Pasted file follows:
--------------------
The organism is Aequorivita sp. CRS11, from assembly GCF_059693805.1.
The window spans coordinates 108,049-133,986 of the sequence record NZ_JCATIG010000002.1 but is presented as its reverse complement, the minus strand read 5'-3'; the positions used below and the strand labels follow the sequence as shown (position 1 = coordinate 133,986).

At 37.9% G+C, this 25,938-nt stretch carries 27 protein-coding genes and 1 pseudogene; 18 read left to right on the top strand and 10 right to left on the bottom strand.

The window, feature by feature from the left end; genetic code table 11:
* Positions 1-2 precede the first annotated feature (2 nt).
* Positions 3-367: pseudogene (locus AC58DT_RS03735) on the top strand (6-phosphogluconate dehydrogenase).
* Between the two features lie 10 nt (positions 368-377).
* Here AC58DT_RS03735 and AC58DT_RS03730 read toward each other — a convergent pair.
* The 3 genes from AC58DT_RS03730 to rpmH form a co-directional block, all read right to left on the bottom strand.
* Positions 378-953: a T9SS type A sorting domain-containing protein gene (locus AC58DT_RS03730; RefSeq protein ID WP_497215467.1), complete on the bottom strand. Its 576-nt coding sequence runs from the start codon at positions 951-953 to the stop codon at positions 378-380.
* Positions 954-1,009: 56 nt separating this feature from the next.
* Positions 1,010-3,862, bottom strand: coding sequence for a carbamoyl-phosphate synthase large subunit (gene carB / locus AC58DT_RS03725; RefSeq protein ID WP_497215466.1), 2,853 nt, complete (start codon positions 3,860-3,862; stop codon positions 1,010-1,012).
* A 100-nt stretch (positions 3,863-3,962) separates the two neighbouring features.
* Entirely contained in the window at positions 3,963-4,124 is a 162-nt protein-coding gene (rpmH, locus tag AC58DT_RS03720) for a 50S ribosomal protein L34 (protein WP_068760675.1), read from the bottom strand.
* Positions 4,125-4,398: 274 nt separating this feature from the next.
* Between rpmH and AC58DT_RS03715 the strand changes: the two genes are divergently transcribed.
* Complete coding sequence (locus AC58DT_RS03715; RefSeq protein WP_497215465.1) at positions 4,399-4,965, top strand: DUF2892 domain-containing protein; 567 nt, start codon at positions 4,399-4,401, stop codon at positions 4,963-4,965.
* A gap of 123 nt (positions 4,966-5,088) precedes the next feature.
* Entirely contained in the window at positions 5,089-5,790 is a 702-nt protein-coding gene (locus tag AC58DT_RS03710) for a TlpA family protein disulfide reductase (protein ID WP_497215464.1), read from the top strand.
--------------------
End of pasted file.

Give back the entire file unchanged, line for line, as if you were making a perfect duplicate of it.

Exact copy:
The organism is Aequorivita sp. CRS11, from assembly GCF_059693805.1.
The window spans coordinates 108,049-133,986 of the sequence record NZ_JCATIG010000002.1 but is presented as its reverse complement, the minus strand read 5'-3'; the positions used below and the strand labels follow the sequence as shown (position 1 = coordinate 133,986).

At 37.9% G+C, this 25,938-nt stretch carries 27 protein-coding genes and 1 pseudogene; 18 read left to right on the top strand and 10 right to left on the bottom strand.

The window, feature by feature from the left end; genetic code table 11:
* Positions 1-2 precede the first annotated feature (2 nt).
* Positions 3-367: pseudogene (locus AC58DT_RS03735) on the top strand (6-phosphogluconate dehydrogenase).
* Between the two features lie 10 nt (positions 368-377).
* Here AC58DT_RS03735 and AC58DT_RS03730 read toward each other — a convergent pair.
* The 3 genes from AC58DT_RS03730 to rpmH form a co-directional block, all read right to left on the bottom strand.
* Positions 378-953: a T9SS type A sorting domain-containing protein gene (locus AC58DT_RS03730; RefSeq protein ID WP_497215467.1), complete on the bottom strand. Its 576-nt coding sequence runs from the start codon at positions 951-953 to the stop codon at positions 378-380.
* Positions 954-1,009: 56 nt separating this feature from the next.
* Positions 1,010-3,862, bottom strand: coding sequence for a carbamoyl-phosphate synthase large subunit (gene carB / locus AC58DT_RS03725; RefSeq protein ID WP_497215466.1), 2,853 nt, complete (start codon positions 3,860-3,862; stop codon positions 1,010-1,012).
* A 100-nt stretch (positions 3,863-3,962) separates the two neighbouring features.
* Entirely contained in the window at positions 3,963-4,124 is a 162-nt protein-coding gene (rpmH, locus tag AC58DT_RS03720) for a 50S ribosomal protein L34 (protein WP_068760675.1), read from the bottom strand.
* Positions 4,125-4,398: 274 nt separating this feature from the next.
* Between rpmH and AC58DT_RS03715 the strand changes: the two genes are divergently transcribed.
* Complete coding sequence (locus AC58DT_RS03715; RefSeq protein WP_497215465.1) at positions 4,399-4,965, top strand: DUF2892 domain-containing protein; 567 nt, start codon at positions 4,399-4,401, stop codon at positions 4,963-4,965.
* A gap of 123 nt (positions 4,966-5,088) precedes the next feature.
* Entirely contained in the window at positions 5,089-5,790 is a 702-nt protein-coding gene (locus tag AC58DT_RS03710) for a TlpA family protein disulfide reductase (protein ID WP_497215464.1), read from the top strand.